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Why Educational Institutions Should Invest In Superior Security Infrastructure

Why Educational Institutions Should Invest In Superior Security Infrastructure

Security must be a top issue for educational institutions. Despite considerable problems in the industry, such as a lack of manpower and financing, and resources, cyberattacks in education are no less common or serious. Indeed, as breaches in schools and higher education become more widely reported, they appear to be increasing in occurrence year after year.

The more worrying breaches are those in which student safety is compromised. Educational institutions are tasked with the security of their pupils, many of whom are minors, yet a shaky cybersecurity infrastructure puts them at risk.

When the CCTV at numerous schools in Blackpool was supposedly breached and the footage was live-streamed on the internet, this became all too notable.

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Why Edtech Companies Should Invest in Superior Security Infrastructure?

The motives for attacks can vary depending on the size, purpose, and prestige of education venues. What may be a common hazard to world-renowned universities and colleges may not be a concern for schools or school districts. As a result, businesses must assess the risk and determine which data is vulnerable to unauthorized access.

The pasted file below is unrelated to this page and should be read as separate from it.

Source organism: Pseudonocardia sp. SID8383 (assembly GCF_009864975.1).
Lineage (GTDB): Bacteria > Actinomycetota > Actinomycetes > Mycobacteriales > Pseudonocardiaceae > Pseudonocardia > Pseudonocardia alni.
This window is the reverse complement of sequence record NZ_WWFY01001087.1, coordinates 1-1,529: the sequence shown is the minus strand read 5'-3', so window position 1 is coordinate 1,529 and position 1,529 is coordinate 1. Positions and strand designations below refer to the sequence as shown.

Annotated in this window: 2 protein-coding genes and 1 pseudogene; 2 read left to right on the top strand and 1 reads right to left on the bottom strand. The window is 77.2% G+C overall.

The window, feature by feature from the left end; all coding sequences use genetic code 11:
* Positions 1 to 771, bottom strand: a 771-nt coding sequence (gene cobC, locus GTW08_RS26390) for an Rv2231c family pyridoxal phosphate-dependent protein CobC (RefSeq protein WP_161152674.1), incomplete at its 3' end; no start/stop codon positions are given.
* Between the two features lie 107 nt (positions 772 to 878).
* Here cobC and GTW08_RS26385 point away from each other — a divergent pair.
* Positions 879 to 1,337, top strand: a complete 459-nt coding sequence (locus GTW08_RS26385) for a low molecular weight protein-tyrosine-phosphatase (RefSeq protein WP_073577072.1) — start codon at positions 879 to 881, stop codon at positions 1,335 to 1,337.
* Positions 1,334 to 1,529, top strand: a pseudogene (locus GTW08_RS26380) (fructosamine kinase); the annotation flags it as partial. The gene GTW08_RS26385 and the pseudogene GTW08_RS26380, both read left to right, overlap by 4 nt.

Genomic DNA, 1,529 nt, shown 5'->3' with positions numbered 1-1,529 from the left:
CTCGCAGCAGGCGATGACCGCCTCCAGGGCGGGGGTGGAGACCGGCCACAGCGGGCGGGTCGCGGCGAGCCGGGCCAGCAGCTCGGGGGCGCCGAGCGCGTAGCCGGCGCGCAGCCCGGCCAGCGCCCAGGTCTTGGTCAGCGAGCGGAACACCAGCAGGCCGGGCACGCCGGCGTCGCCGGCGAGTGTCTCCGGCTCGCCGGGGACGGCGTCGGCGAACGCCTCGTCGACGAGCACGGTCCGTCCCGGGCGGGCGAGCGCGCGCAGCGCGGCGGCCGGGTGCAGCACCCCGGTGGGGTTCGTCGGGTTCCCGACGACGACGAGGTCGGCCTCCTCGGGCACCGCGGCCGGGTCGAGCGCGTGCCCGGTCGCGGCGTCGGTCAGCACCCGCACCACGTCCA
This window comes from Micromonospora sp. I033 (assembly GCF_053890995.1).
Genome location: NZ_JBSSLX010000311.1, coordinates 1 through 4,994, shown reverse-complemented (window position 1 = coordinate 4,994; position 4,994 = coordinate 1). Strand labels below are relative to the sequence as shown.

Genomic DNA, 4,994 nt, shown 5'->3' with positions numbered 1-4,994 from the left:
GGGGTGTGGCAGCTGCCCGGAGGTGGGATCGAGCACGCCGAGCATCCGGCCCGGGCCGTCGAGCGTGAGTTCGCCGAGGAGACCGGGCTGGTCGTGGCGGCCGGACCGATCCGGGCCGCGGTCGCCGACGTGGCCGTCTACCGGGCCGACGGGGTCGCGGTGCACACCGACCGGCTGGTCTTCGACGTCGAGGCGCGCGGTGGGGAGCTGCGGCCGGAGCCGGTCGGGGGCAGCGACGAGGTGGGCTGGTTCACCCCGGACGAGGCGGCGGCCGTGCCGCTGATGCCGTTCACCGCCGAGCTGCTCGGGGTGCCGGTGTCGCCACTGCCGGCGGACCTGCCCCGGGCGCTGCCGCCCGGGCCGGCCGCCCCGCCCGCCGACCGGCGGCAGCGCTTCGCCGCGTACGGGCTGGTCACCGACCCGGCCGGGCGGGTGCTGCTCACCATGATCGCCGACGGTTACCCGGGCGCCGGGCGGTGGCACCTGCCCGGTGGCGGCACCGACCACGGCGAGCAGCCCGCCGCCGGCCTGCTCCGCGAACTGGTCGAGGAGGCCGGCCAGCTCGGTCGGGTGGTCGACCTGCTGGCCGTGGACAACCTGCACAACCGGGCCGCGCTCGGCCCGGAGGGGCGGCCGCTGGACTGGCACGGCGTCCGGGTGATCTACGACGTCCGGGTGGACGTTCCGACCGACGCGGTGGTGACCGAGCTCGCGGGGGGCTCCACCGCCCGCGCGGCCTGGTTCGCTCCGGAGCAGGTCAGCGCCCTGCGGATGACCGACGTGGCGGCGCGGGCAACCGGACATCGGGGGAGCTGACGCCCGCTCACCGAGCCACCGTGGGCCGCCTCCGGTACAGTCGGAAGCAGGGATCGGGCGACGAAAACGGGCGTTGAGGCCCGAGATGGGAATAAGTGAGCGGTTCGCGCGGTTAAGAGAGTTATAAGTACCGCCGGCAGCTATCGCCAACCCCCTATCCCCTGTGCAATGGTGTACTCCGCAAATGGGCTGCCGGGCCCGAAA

DDoS attacks

DDoS attacks, or distributed denial of service attacks, are a common type of attack on educational institutions of all kinds. The attacker’s goal is to cause massive network disruption, which will have a severe impact on productivity at the institute.

Amateur cybercriminals may find this to be a relatively simple attack to carry out, especially if the target network is not well protected. Students and professors have successfully carried out DDoS attacks for a variety of reasons, ranging from just wanting a day off to opposing the way a complaint was handled.

Data theft

Because all institutions collect student and staff data, including sensitive information like names and addresses, this is yet another attack that affects all levels of education. This type of data can be beneficial to hackers for a variety of reasons, including selling it to a third party or using it as a bargaining tool to extort money.

The worrying feature of this form of assault is that hackers can go undetected for extended periods of time. As was the situation at Berkeley, when over a period of months, at least 160,000 medical records were allegedly stolen from University computers.